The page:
President of Burkina Faso was forced to complain Several Central and West African countries are victims of injustice by the US and the EU. These countries subsidize their agricultural producers, ignoring the rules of the WTO. Such practices are undermining the fragile national economies of countries that depend on cotton.
In the 1996 Agreement on Agriculture (AoA) in Uruguay, it was decided that World Trade Organization (WTO) member countries will reduce agricultural support and protection policies substantially and will not use arbitrary health and environmental regulation to restrict agricultural trade. The Uruguay AoA allowed some kind of supports called ‘green box supports’ while the categories not acceptable under the AoA agreement were called ‘Amber Box Supports.
The truth is that all OECD countries including EU and US continued to provide both types of supports and use protectionism to restrict imports into their regions. The worldwide subsidy amounts to $300 billion. United States subsidizes its former to the tune of $20 billions. In 2002 the international price of cotton was $0.42 per pound, the US target price for cotton in the same year was $0.724 per pound. Without this subsidy the farmers would have chosen other crops and reduced cotton plantation. This would have increased international market price and benefited poor countries. The subsidies create distortions in world prices of agricultural products and have the impact of an unfair competition.
Two kinds of supports are being provided to the producers, adding to the revenues of the producers by direct payments or by reducing their costs by input subsidies [Caballero et al, 1998]. These subsidies on a domestic level have the impact of moving a country from being a net importer (S1) to being self-sufficient (S2) and eventually becoming a net exporter (S3) in the case of a tradable commodity (Figure-4).
In a situation where the price is free trade market price Pw has established a domestic demand Q2, direct and indirect subsidies to the producer will effect future production. If the price is maintained the same demand will also remain the same at Q2, production will increase, reducing imports and even to the extent of that a net importing country may become a net exporter. The government has to bear the cost of the subsidy and the countries exporting their produce loose their trade.
The graphical representation presented above show the impact of government policies in agricultural sector on the agricultural sector in that country. The changes, the subsidies and protectionism by one country have an impact on other countries as well as world prices of the produce. Massive export subsidies, direct and indirect subsidies to the farmers have had a major impact on worldwide prices of agricultural produce. Third world countries expecting to improve their trade by exporting to developed countries find that the increase productivity has not yielded the expected returns as international market prices are falling due to export surpluses. Protectionism, tariffs and quotas are increasingly limiting their exports and reducing their income.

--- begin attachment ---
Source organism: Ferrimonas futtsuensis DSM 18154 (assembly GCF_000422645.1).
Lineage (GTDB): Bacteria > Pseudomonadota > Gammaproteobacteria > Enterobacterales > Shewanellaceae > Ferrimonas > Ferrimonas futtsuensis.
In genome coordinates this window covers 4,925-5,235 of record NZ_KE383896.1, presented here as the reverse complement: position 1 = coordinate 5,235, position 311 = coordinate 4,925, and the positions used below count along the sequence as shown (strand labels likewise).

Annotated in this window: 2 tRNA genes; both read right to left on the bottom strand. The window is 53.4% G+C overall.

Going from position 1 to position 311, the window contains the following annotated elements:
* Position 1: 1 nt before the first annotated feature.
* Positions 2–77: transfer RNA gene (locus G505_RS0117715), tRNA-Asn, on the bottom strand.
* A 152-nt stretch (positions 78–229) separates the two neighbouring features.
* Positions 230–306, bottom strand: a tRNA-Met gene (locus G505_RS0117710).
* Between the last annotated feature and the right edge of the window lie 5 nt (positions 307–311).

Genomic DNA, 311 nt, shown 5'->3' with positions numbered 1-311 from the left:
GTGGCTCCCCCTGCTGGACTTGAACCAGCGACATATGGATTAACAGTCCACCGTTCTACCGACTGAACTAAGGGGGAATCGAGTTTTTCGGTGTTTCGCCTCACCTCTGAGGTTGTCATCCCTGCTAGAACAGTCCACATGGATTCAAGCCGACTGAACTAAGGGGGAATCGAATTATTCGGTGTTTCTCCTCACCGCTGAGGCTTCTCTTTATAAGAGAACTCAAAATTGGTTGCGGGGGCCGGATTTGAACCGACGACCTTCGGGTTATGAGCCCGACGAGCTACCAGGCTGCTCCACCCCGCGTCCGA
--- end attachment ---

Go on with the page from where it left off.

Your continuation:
The losses to poor countries in lost foreign exchange by the subsidies and protectionism of the OECD countries runs into billions. [Cultivating Poverty, 2002] estimates that in 2001-2 estimates that without the price drop of 11 cents per pound attributable to subsidies African countries would have earned $302 million more for the cotton crop. This amount appears to be tiny compared to the $4billion spent on US subsidy to cotton farmers, but we have to appreciate that the total GNP of cotton producing African countries is low.
The $50 million lost by Burkina Faso, for example would have added 2% to the gross national income of the country. The kind of subsidies being provided by United States is considered violation of the spirit of AoA Uruguay by many countries. Brazil sued US for providing subsidies to bring the plight of developing countries into the limelight. The Brazilian Government has claimed that its cotton sector has sustained serious losses as a result of US subsidies, and that these subsidies include prohibited export measures. That claim is fully justified. African governments would be equally justified in claiming serious injury [Cultivating Poverty, 2002].
One thing is certain that agricultural support by a country and closing its doors to imports from developing countries impacts world market and is preventing poor countries from developing their economies.
We calculate the financial import parity price by first choosing a domestic wholesale reference market, for instance the wholesale market of the capital city, where imported goods are supposed to enter into competition with locally produced equivalent goods. We then add to the border price (CIF in this case) all port charges after the import touches the dock, any domestic tariffs and other taxes or fees, duties or subsidies, and the transport and marketing costs from the port to the market of reference. The result is the import parity price at the market of reference. If we further want to obtain the import parity price at the farm-gate, we subtract the transport and marketing costs that farmers have to pay to put their produce in the market of reference. If there is any industrial transformation, we calculate the raw crop equivalent as in the export parity case. [Caballero et al, 1998]